Second, this was more of a rock show. His Sheffield gig was a bit folkier and he was changing guitar mid-song to do little fiddly bits. This time he only changed his guitar at the end of each song (which is still a lot of guitars), played his more popular solo stuff as well as a few Straits classics and it was more upbeat.

Finally, he is definitely a bit older. He shuffles around the stage a little more and plays with more of a stoop. That is perhaps understandable when you are still busting our two-hour shows at the age of 69, though (not that it’s stopping Pete Townsend!).

LBT Brownlee duathlon April 2019

Tuesday, April 30th, 2019 | Sport

On Saturday. I completed my second duathlon at the Brownlee circuit. Hosted by Leeds & Bradford Triathlon Club, it takes place on a regular basis and I completed my first one in March.

I had my new bike wheels fitted the day before, so I was keen to see how they would perform. The answer is badly :(. I was 15 seconds behind last month but a lot of that was lost on the bike.

Section March April
Run 1 20:27 19:46
T1 1:13 1:11
Bike 19:32 20:34
T2 1:00 1:02
Run 2 5:19 5:12
Total 47:30 47:45

That said, I’m not totally heartbroken. It was miserable weather. It rained pretty much the whole bike section and so I wasn’t as confident going through the corners at speed. I also backed it off down the hill due to the strong crosswinds.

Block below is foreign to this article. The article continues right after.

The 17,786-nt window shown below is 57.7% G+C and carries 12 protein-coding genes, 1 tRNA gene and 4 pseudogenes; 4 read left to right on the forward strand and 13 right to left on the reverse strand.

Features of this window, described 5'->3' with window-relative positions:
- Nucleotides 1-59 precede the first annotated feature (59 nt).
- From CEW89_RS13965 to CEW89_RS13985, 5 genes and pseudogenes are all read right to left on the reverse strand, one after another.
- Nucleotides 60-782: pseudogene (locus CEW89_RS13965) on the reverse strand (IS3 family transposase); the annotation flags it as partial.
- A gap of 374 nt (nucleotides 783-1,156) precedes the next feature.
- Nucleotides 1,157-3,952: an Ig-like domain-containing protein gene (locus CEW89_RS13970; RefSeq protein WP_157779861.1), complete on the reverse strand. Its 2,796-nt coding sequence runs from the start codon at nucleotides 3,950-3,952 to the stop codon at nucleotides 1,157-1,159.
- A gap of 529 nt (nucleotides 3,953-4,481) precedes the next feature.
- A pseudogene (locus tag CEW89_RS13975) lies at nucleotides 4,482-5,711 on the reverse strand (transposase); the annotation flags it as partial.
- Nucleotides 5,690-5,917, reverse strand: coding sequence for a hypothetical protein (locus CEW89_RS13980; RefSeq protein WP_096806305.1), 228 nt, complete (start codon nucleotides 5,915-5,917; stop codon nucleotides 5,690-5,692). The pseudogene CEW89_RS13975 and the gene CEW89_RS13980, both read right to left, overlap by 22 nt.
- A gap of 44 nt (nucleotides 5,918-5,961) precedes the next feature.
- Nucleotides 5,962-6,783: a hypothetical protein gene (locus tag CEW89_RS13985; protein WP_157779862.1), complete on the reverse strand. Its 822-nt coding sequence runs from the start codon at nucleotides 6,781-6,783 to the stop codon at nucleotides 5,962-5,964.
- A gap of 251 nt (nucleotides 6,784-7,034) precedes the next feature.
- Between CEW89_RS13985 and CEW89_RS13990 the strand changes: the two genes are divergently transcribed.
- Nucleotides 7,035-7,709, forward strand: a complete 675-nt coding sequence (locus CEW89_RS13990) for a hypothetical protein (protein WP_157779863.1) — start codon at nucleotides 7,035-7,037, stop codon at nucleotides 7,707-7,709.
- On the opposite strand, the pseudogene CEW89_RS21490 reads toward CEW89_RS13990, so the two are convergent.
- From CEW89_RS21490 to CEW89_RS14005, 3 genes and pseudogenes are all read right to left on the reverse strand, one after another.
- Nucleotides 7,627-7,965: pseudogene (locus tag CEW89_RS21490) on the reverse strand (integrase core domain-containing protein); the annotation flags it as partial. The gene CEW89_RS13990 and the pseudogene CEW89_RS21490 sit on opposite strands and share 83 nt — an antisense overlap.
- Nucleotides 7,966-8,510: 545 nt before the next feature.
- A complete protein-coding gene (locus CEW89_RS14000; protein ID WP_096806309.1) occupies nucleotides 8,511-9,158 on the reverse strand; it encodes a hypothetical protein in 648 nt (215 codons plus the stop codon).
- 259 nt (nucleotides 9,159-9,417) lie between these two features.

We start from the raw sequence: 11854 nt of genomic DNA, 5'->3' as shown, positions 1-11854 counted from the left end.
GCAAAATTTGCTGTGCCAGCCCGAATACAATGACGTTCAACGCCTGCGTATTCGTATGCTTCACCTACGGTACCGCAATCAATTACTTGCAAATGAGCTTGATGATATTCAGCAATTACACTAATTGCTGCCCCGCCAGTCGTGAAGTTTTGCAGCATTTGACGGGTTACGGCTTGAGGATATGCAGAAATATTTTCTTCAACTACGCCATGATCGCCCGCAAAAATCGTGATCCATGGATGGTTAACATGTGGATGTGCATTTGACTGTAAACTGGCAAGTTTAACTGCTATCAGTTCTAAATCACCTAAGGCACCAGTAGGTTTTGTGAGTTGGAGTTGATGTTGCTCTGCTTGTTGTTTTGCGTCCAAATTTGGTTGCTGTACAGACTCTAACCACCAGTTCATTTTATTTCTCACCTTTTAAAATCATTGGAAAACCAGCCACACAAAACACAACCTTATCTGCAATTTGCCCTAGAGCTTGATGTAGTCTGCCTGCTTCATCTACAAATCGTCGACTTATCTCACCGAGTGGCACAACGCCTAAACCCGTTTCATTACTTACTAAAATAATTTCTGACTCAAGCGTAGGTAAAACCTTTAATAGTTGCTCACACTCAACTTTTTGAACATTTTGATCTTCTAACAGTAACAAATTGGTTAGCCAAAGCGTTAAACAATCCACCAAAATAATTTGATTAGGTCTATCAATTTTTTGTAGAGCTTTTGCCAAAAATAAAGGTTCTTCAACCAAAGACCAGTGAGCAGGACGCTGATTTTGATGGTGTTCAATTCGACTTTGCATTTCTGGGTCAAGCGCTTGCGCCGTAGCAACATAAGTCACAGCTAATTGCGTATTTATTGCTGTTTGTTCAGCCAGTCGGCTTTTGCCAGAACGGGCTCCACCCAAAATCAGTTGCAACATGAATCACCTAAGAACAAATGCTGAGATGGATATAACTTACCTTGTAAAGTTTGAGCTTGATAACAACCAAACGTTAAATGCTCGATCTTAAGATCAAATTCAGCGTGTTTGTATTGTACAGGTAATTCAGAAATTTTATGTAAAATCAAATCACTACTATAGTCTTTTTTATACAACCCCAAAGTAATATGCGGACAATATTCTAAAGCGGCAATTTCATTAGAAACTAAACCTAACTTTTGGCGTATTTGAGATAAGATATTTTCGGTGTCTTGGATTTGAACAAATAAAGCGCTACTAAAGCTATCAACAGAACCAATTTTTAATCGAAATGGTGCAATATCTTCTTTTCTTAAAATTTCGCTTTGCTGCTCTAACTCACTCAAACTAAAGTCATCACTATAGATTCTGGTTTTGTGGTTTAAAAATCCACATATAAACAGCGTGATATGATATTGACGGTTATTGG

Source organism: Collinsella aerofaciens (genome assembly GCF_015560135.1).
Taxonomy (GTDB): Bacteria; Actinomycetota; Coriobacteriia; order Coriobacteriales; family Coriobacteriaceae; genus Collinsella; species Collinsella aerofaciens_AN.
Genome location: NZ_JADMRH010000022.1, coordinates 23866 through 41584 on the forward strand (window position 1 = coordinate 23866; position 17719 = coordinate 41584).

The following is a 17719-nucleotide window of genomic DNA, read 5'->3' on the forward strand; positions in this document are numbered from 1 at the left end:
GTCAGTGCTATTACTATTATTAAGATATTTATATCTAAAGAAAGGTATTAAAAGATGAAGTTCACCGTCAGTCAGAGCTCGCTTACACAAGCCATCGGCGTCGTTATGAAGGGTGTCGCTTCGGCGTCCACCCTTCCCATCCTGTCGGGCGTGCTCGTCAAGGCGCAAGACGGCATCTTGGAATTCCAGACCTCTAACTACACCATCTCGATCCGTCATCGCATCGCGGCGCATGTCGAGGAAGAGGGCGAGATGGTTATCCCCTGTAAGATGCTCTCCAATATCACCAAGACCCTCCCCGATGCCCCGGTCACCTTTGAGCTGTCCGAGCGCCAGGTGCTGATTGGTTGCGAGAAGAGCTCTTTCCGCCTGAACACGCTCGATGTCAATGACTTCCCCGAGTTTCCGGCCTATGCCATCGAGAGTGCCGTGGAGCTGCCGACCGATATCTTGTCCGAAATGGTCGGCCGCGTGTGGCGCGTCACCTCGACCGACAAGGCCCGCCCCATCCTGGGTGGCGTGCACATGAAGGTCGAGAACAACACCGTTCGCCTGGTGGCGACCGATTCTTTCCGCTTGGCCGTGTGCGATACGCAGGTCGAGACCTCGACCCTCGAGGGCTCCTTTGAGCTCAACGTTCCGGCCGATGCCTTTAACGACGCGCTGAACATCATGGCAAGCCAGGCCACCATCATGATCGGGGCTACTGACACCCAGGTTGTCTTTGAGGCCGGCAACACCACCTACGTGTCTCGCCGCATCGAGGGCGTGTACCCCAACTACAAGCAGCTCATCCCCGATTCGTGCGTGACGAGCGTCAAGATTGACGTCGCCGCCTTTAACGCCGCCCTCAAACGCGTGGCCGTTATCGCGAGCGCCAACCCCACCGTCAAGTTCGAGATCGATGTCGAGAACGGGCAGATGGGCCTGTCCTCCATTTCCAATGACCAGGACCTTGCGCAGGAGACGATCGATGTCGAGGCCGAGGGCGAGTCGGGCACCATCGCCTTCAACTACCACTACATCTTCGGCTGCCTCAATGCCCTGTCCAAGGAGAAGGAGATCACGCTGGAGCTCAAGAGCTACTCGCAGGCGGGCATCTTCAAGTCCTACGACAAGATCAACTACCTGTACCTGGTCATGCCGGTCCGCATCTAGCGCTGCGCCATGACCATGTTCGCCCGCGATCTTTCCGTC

I also went hard at parkrun in the morning to check my form. I only managed 23:45 there, despite my best effort. But that’s no excuse because my power numbers were only negligibly less.

Ultimately, I need more data and to test them in the dry.

Thanks to LBT for hosting another good event.

LBT Brownlee duathlon video

Thursday, March 28th, 2019 | Sport, Video

Yesterday I wrote about the duathlon I took part in at the Brownlee Centre. I recorded the bike section on my action camera and I have overlayed my speed, power and heart rate onto the video. It’s predictably dull, but I have added some commentary over the top to make it less dull lol. In my defence, this isn’t why I bought an action camera.

The hyper smooth video does a good job, although I find it a bit weird. The background stays fixed in position as everything else dances around. It looks a bit unnatural but does produce something that is easy to watch.

LBT Brownlee duathlon

Wednesday, March 27th, 2019 | Sport

The triathlon season is almost upon us! Skipton is but three weeks away and the World Series has already kicked off in warmer climates. In preparation, Leeds Bradford Triathlon Club hosted a duathlon event at the Brownlee Centre that was upon to other clubs.

Myself, Jack, Graeme and Naomi took part from Hyde Park Harriers. Everyone else has a club tri suit but I did at least manage to full on my HPH hoodie before we took the group photo.

The course was roughly a 4.5km run, 10km bike and final 1.5km run. I clocked in with a time of:

47:30

I was pretty happy with that. It represents a pace of under five minutes per kilometre in the run and an average speed of just under 30 kph on the bike. It would have been nice to be faster on the bike, but the course has its technical bits (for a rider of my skills, lol) and I wasn’t pushing everything I had, so I’ll take it.